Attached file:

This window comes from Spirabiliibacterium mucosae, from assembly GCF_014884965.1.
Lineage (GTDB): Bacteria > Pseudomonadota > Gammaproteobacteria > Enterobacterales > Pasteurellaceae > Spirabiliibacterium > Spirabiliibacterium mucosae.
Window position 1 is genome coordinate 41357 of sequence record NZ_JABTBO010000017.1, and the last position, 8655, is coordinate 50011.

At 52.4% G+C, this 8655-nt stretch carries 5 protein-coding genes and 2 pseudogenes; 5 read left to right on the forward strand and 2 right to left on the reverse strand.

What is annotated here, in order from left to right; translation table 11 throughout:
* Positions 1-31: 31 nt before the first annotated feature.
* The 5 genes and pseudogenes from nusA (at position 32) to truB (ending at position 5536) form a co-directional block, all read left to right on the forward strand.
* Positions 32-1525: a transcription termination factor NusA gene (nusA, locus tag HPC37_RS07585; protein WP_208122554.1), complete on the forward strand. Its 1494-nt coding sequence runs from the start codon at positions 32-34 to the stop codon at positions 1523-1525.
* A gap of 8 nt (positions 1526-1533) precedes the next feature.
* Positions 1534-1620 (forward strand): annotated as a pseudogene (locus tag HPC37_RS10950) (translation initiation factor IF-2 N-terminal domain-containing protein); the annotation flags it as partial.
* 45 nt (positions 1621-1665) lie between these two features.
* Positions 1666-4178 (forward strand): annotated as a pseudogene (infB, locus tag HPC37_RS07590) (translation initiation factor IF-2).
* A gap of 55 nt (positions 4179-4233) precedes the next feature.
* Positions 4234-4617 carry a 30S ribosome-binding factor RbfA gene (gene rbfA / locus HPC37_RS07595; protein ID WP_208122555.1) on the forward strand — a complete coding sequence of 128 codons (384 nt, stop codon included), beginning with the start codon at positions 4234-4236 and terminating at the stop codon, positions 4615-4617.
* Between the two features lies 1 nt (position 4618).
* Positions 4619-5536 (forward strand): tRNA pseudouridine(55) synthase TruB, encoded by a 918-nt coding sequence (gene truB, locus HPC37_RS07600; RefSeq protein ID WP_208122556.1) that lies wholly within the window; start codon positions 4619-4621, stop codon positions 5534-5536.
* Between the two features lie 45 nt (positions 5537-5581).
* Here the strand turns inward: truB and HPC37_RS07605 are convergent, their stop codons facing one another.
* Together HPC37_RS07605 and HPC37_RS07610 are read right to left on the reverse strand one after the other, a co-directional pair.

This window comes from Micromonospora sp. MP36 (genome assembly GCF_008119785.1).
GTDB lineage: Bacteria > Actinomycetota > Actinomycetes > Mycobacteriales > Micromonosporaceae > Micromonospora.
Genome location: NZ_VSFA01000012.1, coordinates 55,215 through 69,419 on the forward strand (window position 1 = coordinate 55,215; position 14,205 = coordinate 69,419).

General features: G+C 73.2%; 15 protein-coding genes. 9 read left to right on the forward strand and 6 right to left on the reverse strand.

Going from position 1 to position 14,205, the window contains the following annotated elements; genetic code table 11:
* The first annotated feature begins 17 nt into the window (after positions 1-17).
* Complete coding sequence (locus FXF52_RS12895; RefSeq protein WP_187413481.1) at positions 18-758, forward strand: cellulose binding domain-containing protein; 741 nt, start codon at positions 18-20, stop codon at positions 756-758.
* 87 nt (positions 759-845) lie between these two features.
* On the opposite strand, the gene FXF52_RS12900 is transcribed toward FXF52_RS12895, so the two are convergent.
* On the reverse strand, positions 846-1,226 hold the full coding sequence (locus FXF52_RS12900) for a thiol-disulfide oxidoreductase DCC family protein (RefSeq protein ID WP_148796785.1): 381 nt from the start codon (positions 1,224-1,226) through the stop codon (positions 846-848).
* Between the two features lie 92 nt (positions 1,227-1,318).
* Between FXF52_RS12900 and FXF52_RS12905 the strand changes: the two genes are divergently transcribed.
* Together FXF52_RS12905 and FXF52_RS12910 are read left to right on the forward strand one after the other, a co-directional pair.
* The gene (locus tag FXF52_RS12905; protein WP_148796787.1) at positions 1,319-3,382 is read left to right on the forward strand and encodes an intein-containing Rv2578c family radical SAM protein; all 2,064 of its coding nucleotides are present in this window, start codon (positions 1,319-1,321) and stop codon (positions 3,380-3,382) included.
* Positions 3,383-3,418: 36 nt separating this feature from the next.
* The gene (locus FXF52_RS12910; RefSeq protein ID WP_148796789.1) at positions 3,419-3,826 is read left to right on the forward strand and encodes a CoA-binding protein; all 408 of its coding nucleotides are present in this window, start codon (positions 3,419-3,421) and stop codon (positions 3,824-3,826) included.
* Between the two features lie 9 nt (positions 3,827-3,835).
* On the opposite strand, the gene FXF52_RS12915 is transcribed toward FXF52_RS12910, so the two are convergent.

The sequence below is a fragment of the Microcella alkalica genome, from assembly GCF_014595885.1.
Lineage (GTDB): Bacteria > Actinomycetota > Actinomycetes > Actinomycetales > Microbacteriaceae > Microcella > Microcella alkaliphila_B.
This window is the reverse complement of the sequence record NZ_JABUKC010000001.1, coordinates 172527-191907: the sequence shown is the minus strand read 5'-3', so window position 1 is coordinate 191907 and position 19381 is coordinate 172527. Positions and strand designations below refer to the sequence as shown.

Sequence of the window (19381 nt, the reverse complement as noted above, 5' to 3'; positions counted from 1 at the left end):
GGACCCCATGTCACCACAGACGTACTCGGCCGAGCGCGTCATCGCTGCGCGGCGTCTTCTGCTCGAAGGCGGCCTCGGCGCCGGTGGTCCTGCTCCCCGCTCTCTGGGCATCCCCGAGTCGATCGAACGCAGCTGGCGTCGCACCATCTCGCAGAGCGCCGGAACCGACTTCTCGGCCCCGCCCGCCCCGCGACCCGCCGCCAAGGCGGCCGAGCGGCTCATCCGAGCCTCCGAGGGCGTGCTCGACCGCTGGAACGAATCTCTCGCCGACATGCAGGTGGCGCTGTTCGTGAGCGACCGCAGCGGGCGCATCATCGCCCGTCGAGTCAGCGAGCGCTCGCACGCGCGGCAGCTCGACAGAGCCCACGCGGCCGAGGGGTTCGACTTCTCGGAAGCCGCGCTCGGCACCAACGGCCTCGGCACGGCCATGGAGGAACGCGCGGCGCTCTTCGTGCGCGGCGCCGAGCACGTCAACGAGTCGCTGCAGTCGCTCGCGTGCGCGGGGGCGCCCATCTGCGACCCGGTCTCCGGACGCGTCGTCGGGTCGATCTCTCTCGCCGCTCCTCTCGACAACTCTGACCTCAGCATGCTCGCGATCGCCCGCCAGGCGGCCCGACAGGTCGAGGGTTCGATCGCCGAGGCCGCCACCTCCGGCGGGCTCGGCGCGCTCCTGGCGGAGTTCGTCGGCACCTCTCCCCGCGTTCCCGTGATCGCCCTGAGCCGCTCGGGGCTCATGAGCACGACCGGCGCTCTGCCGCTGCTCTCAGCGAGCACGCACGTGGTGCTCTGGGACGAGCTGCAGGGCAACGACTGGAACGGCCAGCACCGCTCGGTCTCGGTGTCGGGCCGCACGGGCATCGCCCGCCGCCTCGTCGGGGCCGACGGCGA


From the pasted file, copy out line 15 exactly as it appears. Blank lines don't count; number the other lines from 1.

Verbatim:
* Between the two features lies 1 nt (position 4618).